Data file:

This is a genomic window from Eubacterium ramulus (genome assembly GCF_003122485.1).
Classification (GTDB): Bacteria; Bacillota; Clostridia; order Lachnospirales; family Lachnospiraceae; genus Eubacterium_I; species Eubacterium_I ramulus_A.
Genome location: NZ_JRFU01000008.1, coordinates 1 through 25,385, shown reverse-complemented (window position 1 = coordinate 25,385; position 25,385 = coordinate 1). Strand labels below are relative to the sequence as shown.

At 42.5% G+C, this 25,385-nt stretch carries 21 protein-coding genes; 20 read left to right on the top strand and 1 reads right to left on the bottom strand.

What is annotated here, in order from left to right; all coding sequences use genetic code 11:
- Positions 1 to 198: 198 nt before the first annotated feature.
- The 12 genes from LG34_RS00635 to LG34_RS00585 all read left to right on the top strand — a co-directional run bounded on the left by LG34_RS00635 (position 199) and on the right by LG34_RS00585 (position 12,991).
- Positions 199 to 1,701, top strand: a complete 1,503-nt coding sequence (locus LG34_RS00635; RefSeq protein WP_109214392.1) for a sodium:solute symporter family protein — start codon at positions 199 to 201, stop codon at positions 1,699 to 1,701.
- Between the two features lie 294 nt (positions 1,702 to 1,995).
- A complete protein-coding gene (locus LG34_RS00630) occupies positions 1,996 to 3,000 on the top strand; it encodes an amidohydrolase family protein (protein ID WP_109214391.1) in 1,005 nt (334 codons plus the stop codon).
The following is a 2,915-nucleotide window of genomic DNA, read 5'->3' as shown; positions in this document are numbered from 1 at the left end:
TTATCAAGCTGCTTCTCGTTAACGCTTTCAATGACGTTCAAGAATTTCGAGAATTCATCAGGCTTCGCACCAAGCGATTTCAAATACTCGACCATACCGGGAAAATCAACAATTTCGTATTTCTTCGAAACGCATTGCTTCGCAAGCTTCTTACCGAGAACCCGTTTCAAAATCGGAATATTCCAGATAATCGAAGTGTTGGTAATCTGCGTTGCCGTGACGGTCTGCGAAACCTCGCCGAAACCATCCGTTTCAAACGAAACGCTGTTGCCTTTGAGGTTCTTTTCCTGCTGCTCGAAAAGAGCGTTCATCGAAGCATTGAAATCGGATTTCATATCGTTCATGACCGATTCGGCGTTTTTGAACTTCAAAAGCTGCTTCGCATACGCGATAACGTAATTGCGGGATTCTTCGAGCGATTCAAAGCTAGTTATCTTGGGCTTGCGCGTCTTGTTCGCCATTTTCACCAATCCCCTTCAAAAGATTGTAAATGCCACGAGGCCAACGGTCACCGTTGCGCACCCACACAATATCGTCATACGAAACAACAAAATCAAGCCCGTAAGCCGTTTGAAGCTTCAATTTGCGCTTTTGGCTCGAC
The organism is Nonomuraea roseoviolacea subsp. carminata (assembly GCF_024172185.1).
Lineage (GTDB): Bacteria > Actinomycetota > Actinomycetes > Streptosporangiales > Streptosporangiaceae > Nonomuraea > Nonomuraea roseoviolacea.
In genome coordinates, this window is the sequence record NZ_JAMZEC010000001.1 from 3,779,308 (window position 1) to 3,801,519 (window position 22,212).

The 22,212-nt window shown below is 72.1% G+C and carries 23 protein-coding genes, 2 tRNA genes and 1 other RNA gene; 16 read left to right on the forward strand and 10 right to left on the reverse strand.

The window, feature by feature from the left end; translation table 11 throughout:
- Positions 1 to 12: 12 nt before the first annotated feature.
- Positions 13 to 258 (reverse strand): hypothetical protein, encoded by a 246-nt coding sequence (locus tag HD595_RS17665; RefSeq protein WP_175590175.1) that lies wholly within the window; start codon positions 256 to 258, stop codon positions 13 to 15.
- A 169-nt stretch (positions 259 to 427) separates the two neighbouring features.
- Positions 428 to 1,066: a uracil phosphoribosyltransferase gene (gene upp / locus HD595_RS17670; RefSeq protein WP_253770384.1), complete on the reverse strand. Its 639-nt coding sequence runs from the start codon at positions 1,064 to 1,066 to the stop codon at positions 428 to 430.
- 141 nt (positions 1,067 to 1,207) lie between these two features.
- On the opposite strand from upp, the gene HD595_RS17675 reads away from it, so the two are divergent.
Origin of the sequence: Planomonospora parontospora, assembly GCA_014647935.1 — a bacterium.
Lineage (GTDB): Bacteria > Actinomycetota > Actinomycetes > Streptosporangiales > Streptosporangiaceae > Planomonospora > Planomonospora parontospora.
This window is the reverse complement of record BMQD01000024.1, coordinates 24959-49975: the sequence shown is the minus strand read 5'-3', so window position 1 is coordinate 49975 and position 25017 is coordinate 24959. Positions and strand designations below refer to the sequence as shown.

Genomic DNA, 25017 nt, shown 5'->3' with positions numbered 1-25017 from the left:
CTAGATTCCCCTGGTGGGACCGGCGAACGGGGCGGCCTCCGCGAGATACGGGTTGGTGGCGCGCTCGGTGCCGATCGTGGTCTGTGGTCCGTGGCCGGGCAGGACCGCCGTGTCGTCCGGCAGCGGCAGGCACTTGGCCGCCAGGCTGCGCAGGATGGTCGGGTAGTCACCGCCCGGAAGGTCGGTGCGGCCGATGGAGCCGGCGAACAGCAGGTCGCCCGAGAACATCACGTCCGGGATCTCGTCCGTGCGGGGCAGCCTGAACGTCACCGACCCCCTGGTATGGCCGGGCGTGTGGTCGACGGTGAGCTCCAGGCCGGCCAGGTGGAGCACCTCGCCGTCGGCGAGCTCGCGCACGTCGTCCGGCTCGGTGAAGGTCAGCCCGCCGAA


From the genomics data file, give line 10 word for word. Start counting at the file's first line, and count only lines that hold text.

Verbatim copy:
- A complete protein-coding gene (locus LG34_RS00630) occupies positions 1,996 to 3,000 on the top strand; it encodes an amidohydrolase family protein (protein ID WP_109214391.1) in 1,005 nt (334 codons plus the stop codon).